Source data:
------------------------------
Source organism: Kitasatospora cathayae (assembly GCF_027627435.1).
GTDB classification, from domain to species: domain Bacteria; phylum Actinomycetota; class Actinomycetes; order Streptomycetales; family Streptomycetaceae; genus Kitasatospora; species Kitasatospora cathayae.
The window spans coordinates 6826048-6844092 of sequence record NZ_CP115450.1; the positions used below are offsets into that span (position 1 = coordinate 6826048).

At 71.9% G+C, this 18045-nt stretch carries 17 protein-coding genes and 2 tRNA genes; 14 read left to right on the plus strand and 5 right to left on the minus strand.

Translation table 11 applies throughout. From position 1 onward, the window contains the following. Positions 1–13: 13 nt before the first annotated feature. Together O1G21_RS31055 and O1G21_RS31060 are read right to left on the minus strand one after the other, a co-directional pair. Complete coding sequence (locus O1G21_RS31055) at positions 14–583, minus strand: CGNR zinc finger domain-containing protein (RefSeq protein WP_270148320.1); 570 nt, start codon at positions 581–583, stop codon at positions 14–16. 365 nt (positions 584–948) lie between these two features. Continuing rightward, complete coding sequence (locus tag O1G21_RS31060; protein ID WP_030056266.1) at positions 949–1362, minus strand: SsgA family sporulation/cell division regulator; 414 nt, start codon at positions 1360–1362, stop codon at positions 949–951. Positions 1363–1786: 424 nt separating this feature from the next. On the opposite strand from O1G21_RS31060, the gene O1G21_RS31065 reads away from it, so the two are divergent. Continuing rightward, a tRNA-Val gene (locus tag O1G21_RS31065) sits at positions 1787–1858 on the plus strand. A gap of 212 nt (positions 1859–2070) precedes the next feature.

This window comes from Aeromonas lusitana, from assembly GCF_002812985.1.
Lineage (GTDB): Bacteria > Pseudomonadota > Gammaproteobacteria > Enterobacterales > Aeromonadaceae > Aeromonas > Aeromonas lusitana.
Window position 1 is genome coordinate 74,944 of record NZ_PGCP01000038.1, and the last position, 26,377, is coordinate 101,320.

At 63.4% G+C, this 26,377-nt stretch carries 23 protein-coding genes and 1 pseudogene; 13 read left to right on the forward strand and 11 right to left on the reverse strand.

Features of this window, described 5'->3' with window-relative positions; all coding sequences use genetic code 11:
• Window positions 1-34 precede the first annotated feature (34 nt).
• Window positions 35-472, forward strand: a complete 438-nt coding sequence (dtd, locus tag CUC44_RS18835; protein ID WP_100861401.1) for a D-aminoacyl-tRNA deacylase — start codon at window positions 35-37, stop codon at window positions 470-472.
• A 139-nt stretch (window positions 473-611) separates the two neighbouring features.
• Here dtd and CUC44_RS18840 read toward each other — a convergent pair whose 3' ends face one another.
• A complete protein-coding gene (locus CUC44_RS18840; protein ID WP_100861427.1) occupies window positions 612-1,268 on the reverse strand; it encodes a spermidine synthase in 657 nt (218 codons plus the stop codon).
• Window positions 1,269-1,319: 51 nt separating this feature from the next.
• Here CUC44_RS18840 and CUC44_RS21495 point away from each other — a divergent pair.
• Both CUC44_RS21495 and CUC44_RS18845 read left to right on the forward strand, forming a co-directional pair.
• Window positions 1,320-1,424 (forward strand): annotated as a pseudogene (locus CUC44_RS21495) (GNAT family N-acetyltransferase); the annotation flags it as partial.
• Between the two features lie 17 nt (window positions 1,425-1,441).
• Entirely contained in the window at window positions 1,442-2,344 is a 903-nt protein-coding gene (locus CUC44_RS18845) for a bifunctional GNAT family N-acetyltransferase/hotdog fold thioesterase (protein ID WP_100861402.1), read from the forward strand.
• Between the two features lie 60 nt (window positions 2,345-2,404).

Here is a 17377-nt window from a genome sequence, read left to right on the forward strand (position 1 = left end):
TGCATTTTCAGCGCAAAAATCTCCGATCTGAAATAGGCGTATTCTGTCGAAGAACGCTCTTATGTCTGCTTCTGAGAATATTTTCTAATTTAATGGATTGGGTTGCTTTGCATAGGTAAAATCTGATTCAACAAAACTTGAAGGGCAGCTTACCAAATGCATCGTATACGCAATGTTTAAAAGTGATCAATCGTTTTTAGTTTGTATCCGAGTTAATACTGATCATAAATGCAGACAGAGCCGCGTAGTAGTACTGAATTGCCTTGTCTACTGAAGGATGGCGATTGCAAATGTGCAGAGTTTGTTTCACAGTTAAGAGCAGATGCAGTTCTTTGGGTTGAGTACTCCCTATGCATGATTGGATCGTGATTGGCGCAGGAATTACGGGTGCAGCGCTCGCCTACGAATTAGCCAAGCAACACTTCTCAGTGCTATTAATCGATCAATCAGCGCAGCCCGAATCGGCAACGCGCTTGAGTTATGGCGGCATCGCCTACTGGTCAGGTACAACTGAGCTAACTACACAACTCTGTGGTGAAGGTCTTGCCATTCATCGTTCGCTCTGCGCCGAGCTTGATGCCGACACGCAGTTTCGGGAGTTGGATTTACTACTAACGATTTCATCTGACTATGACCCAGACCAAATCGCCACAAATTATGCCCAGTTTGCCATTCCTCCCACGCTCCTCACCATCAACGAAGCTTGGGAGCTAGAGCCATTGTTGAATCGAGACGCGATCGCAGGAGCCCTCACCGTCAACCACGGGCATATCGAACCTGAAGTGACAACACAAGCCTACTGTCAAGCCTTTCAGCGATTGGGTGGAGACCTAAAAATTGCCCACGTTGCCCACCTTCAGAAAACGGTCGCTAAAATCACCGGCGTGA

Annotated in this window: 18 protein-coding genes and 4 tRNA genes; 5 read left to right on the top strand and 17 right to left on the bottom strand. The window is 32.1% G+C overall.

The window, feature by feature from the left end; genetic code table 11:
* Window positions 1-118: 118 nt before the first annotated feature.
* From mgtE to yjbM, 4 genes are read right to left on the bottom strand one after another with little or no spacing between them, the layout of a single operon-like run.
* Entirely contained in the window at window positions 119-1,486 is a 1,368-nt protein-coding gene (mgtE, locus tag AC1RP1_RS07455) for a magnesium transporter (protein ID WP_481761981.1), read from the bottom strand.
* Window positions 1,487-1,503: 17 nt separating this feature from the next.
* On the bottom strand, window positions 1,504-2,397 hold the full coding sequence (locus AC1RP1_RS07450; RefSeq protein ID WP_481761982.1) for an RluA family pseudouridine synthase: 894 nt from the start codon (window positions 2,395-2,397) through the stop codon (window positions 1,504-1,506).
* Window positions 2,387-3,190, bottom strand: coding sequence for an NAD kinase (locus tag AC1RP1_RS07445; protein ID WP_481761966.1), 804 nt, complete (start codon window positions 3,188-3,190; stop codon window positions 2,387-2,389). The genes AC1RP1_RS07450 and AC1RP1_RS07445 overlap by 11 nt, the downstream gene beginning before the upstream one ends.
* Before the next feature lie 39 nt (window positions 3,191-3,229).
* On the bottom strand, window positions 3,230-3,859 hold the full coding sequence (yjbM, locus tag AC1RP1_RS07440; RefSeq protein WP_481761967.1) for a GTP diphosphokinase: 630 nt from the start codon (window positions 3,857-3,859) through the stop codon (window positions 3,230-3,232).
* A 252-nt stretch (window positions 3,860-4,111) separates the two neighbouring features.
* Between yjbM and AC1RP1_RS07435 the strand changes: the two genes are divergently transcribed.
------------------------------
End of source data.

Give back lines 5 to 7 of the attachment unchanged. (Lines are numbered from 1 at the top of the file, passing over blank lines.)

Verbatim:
Translation table 11 applies throughout. From position 1 onward, the window contains the following. Positions 1–13: 13 nt before the first annotated feature. Together O1G21_RS31055 and O1G21_RS31060 are read right to left on the minus strand one after the other, a co-directional pair. Complete coding sequence (locus O1G21_RS31055) at positions 14–583, minus strand: CGNR zinc finger domain-containing protein (RefSeq protein WP_270148320.1); 570 nt, start codon at positions 581–583, stop codon at positions 14–16. 365 nt (positions 584–948) lie between these two features. Continuing rightward, complete coding sequence (locus tag O1G21_RS31060; protein ID WP_030056266.1) at positions 949–1362, minus strand: SsgA family sporulation/cell division regulator; 414 nt, start codon at positions 1360–1362, stop codon at positions 949–951. Positions 1363–1786: 424 nt separating this feature from the next. On the opposite strand from O1G21_RS31060, the gene O1G21_RS31065 reads away from it, so the two are divergent. Continuing rightward, a tRNA-Val gene (locus tag O1G21_RS31065) sits at positions 1787–1858 on the plus strand. A gap of 212 nt (positions 1859–2070) precedes the next feature.

This window comes from Aeromonas lusitana, from assembly GCF_002812985.1.
Lineage (GTDB): Bacteria > Pseudomonadota > Gammaproteobacteria > Enterobacterales > Aeromonadaceae > Aeromonas > Aeromonas lusitana.